City Drivers & City Systems
Below, MKSD Intern Jordan Keller shares his thoughts on urban transportation systems and the frustration we often feel traveling to and from a large city…
When us country folk venture into the city, we are appalled by the aggressive and erratic driving of the locals. They angrily switch lanes, yell out the window and push the car in from of them. Many of us ask ourselves, “What is wrong with them? They are crazy!” The reason they seem so frustrated, to me, is obvious – they wish they were on the subway . . . or the bus. In the city, the car is the slowest, most uncomfortable, most frustrating way to get around. If you are driving to work in the city, that is your first bad decision of the day (assuming that you put on matching socks). Imagine that you are stuck in bumper to bumper traffic with a red light every 500 feet and a train full of people is flying to work on the rails, through the ground beneath you. Yes, I would be honking too.
The well-organized city is the only place in America where your legs are more important than your wheels. And in fact, your legs aren’t even that important. As long as you can make your way a couple of blocks to the closest train station, you are minutes from your destination. Your legs will take you to the grocery store, the drug store, the shoe store and the pet store. On the other hand, in Breinigsville, Pennsylvania where I grew up, your legs will not get you to any kind of store. In Breinigsville, Pennsylvania your legs will probably get you to your neighbor’s house – maybe to the nearest church or post office if you’re lucky. And I love Breinigsville, but I also love the convenience that urban transportation has to offer.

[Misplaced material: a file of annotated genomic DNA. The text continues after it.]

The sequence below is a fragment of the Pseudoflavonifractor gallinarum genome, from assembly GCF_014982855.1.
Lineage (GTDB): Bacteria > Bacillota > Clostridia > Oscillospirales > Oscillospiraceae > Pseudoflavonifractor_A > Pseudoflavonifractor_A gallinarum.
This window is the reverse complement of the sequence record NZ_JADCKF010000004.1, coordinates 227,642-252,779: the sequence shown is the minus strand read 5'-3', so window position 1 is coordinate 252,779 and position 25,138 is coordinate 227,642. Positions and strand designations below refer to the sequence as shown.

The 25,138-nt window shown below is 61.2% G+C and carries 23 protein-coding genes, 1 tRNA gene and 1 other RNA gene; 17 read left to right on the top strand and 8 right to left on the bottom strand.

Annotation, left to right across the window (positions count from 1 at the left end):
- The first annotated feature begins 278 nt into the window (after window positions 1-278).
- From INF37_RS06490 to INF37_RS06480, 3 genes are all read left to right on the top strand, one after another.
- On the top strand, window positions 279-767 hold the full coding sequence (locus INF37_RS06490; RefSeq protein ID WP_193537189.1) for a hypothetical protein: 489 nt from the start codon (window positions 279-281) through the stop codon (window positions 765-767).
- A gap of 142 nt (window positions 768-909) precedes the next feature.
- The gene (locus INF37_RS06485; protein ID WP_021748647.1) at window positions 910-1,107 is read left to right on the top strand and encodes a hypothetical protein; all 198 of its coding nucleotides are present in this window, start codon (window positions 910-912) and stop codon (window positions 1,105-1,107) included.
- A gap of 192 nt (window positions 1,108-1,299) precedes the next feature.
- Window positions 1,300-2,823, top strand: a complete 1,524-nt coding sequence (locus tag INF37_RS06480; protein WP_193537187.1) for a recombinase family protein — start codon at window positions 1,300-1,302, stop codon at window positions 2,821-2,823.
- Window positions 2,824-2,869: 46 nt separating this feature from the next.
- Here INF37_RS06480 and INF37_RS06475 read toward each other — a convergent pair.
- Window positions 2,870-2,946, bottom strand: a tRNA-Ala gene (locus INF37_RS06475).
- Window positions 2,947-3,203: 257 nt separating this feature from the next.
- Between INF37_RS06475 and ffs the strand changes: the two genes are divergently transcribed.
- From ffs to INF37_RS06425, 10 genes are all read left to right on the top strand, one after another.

The city has it figured out. The system of transportation is efficient and convenient and makes everyone feel connected. Of course some cities have more reliable systems than others. And yes, it is possible for a train to break down just like a car. But no matter what city you are in, there are guaranteed to be less train stoppages per week than there are traffic jams on route 22. I do not know how, but the suburban and rural areas of the country need to learn from the transportation system of the city. Maybe we all carpool to the nearest community building where we take a trolley to work together (probably not the answer). What kind of buildings can we as architects provide to encourage connectivity and mass-transit in a suburban/rural setting? Whatever it is, there is something to be taken from the speed and convenience that the city’s system offers.
Hopefully, one day, we are all bad city drivers. One day, the car will be the last resort for all of us, no matter where we live. Just the thought of driving in traffic – the thought of being bumper to bumper and late for work – will make us ball up our fists as we step onto the rural train line, where we breathe a sigh of relief and remind ourselves that those days ended fifty years ago.